Fri, Sep 07, 2007 - Page 6 News List

Fighting between DR Congo troops and rebels wanes


Fighting between government forces and renegade troops loyal to dissident general Laurent Nkunda died down on Wednesday near a strategic town in eastern Democratic Republic of Congo, both sides said.

Heavy fighting around Kimoka village, north of the town of Sake, "stopped shortly after 6pm" on Tuesday, army Colonel Delphin Kahimbi said. "Our men have fallen back on their positions."

Military aides to Nkunda, a cashiered general who controls swathes of the rugged but fertile Nord-Kivu province from a mountain base, said his forces had also dug in after Tuesday's battle.

The vast central African country's regular army has deployed more than 2,000 men in the region around Sake, which controls the road to the provincial capital Goma and was briefly overrun by Nkunda's forces late last year.

The large UN peacekeeping mission active in the the country since before the end of a war that engulfed the country between 1998 and 2003 has been striving to have both sides accept an overall ceasefire.

According to local staff of this mission, MONUC, the latest clashes have driven between 4,000 and 5,000 villagers from their homes in a region where more than 170,000 people have been displaced since December last year.

A member of Sake's local administration said many residents of the town were angry at MONUC for its alleged lack of action: "They accuse them of doing nothing," he said, while hundreds fled for Goma on the border with Rwanda.

A UN military source said MONUC troops had been compelled "to fire in the air" to disperse angry crowds who stoned their vehicles, after a local official said townspeople had been stopping UN soldiers from heading towards Kimoka.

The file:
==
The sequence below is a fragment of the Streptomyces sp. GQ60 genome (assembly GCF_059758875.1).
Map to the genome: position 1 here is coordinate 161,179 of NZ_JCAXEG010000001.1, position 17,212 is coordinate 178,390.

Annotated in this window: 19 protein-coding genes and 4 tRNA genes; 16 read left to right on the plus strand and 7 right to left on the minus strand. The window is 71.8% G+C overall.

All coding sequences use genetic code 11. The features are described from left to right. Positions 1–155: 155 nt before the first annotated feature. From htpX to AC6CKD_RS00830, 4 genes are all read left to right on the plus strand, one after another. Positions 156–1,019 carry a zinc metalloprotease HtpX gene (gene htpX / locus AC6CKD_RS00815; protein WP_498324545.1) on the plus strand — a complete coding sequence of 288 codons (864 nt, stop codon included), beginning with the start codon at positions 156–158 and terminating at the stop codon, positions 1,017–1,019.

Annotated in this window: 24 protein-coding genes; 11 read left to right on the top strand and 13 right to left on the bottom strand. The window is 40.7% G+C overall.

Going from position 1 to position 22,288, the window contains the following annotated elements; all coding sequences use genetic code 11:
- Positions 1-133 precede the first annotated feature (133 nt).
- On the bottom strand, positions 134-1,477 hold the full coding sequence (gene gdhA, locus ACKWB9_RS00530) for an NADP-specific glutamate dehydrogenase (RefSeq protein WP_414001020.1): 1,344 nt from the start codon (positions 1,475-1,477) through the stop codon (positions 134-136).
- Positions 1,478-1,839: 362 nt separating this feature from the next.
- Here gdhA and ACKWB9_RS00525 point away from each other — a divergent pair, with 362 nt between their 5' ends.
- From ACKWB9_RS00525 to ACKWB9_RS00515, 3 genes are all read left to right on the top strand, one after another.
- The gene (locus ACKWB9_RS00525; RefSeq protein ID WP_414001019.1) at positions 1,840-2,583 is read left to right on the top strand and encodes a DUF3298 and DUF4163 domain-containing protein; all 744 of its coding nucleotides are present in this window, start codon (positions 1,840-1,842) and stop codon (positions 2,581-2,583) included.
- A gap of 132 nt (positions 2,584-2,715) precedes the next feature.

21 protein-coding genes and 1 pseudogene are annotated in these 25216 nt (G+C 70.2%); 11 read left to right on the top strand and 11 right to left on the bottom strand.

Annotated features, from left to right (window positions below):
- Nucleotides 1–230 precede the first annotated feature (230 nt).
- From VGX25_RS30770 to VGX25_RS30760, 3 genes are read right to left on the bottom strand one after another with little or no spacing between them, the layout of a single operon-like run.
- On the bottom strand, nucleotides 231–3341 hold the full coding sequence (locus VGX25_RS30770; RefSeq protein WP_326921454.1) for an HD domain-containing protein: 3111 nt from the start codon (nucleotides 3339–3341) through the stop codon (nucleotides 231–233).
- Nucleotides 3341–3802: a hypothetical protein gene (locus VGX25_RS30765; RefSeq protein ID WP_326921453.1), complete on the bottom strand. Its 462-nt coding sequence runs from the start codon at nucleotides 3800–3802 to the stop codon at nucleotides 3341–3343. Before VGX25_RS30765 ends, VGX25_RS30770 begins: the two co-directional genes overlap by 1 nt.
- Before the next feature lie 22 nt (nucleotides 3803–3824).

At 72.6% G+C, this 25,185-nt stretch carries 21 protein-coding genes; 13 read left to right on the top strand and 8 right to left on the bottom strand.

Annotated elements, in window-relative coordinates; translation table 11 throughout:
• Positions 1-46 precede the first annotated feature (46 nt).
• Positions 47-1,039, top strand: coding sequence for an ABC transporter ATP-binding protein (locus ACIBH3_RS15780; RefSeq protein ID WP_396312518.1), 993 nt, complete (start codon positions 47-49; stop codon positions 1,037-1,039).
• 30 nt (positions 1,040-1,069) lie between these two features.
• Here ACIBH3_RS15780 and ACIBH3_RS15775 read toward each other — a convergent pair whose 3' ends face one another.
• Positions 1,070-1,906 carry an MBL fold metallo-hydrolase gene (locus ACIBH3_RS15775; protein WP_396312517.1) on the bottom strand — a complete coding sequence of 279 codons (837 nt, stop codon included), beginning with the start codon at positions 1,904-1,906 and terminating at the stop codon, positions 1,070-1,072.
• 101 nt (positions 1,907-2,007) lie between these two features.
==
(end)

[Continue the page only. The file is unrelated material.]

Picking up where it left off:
UN Secretary-General Ban Ki-moon has expressed deep concern over the fighting.

Ban said in a statement on Tuesday he was "deeply concerned by the ongoing armed clashes in North Kivu" and urged Kinshasa and all local stakeholders to press on with efforts to bring about a peaceful solution.

Kahimbi, the deputy commander of regular army forces in Nord-Kivu, said that in Tuesday's fighting Nkunda's men had attacked and "we intervened and drove them back."

"Our aim was not to dislodge them. The situation has calmed down since. This morning it's calm," he said.

The army last year sought to deal with Nkunda by forming mixed brigades incorporating his men and their officers, which were deployed in January, but mass defections ensued once the high command entrusted other brigades with the task of tracking down armed Rwandan Hutu rebels operating in the country.

Three regular brigades have arrived in Nord-Kivu since the renewed fighting erupted with orders to occupy the positions formerly held by Nkunda's men in the mixed brigades before the wave of defections.

The army said Tuesday it had killed 60 renegade troops in battles the previous day, using ground forces backed by an attack helicopter.

MONUC put the toll on Nkunda's side at about 30 and a dissident commander, self-styled general Bwambale Kakolele, claimed most casualties were civilians.

A local spokeswoman for the UN peacekeeping force, Stephanie van den Wildenberg, said 105 of Nkunda's fighters had surrendered to loyalist forces, asking to be reintegrated into the army, and were grouped in Goma.

The former renegades have been sent from the Nord-Kivu region to Bas-Congo province in the west of the country for re-training, a military official said on condition of anonymity.

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